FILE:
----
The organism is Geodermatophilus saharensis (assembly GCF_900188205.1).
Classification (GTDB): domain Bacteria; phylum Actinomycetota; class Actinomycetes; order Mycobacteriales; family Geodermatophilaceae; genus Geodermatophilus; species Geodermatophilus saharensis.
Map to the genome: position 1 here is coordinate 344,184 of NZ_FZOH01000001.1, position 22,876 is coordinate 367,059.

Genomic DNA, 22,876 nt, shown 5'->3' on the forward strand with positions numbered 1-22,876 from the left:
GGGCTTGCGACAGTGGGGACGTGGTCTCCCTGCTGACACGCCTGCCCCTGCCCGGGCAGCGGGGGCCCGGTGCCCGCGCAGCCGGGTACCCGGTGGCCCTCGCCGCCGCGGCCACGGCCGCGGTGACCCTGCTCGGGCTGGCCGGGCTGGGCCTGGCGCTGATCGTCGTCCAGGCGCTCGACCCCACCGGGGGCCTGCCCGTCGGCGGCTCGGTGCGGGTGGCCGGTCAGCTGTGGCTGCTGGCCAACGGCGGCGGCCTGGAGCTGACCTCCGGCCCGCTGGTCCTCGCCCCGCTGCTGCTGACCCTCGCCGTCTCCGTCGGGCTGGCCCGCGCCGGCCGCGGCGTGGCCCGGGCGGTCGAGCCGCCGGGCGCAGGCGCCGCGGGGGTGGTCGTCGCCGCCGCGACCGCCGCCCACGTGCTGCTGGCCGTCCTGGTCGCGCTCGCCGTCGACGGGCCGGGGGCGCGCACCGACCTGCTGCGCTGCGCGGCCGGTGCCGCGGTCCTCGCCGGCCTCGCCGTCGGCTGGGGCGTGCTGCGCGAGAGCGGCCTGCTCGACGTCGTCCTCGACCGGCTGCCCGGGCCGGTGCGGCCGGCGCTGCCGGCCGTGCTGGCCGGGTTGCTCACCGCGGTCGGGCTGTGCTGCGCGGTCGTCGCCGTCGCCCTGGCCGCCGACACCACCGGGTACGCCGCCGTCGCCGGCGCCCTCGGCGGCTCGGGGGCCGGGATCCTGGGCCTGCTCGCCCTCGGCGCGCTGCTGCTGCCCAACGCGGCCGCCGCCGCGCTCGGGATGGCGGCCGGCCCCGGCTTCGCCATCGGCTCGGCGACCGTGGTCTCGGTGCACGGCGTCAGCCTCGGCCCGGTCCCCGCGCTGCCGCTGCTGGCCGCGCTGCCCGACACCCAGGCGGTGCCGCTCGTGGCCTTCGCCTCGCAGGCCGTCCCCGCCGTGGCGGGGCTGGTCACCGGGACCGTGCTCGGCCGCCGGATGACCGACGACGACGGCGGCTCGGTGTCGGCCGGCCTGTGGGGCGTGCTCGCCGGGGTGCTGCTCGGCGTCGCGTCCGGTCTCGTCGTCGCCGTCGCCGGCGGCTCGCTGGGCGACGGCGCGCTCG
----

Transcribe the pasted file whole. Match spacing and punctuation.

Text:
The organism is Geodermatophilus saharensis (assembly GCF_900188205.1).
Classification (GTDB): domain Bacteria; phylum Actinomycetota; class Actinomycetes; order Mycobacteriales; family Geodermatophilaceae; genus Geodermatophilus; species Geodermatophilus saharensis.
Map to the genome: position 1 here is coordinate 344,184 of NZ_FZOH01000001.1, position 22,876 is coordinate 367,059.

Genomic DNA, 22,876 nt, shown 5'->3' on the forward strand with positions numbered 1-22,876 from the left:
GGGCTTGCGACAGTGGGGACGTGGTCTCCCTGCTGACACGCCTGCCCCTGCCCGGGCAGCGGGGGCCCGGTGCCCGCGCAGCCGGGTACCCGGTGGCCCTCGCCGCCGCGGCCACGGCCGCGGTGACCCTGCTCGGGCTGGCCGGGCTGGGCCTGGCGCTGATCGTCGTCCAGGCGCTCGACCCCACCGGGGGCCTGCCCGTCGGCGGCTCGGTGCGGGTGGCCGGTCAGCTGTGGCTGCTGGCCAACGGCGGCGGCCTGGAGCTGACCTCCGGCCCGCTGGTCCTCGCCCCGCTGCTGCTGACCCTCGCCGTCTCCGTCGGGCTGGCCCGCGCCGGCCGCGGCGTGGCCCGGGCGGTCGAGCCGCCGGGCGCAGGCGCCGCGGGGGTGGTCGTCGCCGCCGCGACCGCCGCCCACGTGCTGCTGGCCGTCCTGGTCGCGCTCGCCGTCGACGGGCCGGGGGCGCGCACCGACCTGCTGCGCTGCGCGGCCGGTGCCGCGGTCCTCGCCGGCCTCGCCGTCGGCTGGGGCGTGCTGCGCGAGAGCGGCCTGCTCGACGTCGTCCTCGACCGGCTGCCCGGGCCGGTGCGGCCGGCGCTGCCGGCCGTGCTGGCCGGGTTGCTCACCGCGGTCGGGCTGTGCTGCGCGGTCGTCGCCGTCGCCCTGGCCGCCGACACCACCGGGTACGCCGCCGTCGCCGGCGCCCTCGGCGGCTCGGGGGCCGGGATCCTGGGCCTGCTCGCCCTCGGCGCGCTGCTGCTGCCCAACGCGGCCGCCGCCGCGCTCGGGATGGCGGCCGGCCCCGGCTTCGCCATCGGCTCGGCGACCGTGGTCTCGGTGCACGGCGTCAGCCTCGGCCCGGTCCCCGCGCTGCCGCTGCTGGCCGCGCTGCCCGACACCCAGGCGGTGCCGCTCGTGGCCTTCGCCTCGCAGGCCGTCCCCGCCGTGGCGGGGCTGGTCACCGGGACCGTGCTCGGCCGCCGGATGACCGACGACGACGGCGGCTCGGTGTCGGCCGGCCTGTGGGGCGTGCTCGCCGGGGTGCTGCTCGGCGTCGCGTCCGGTCTCGTCGTCGCCGTCGCCGGCGGCTCGCTGGGCGACGGCGCGCTCG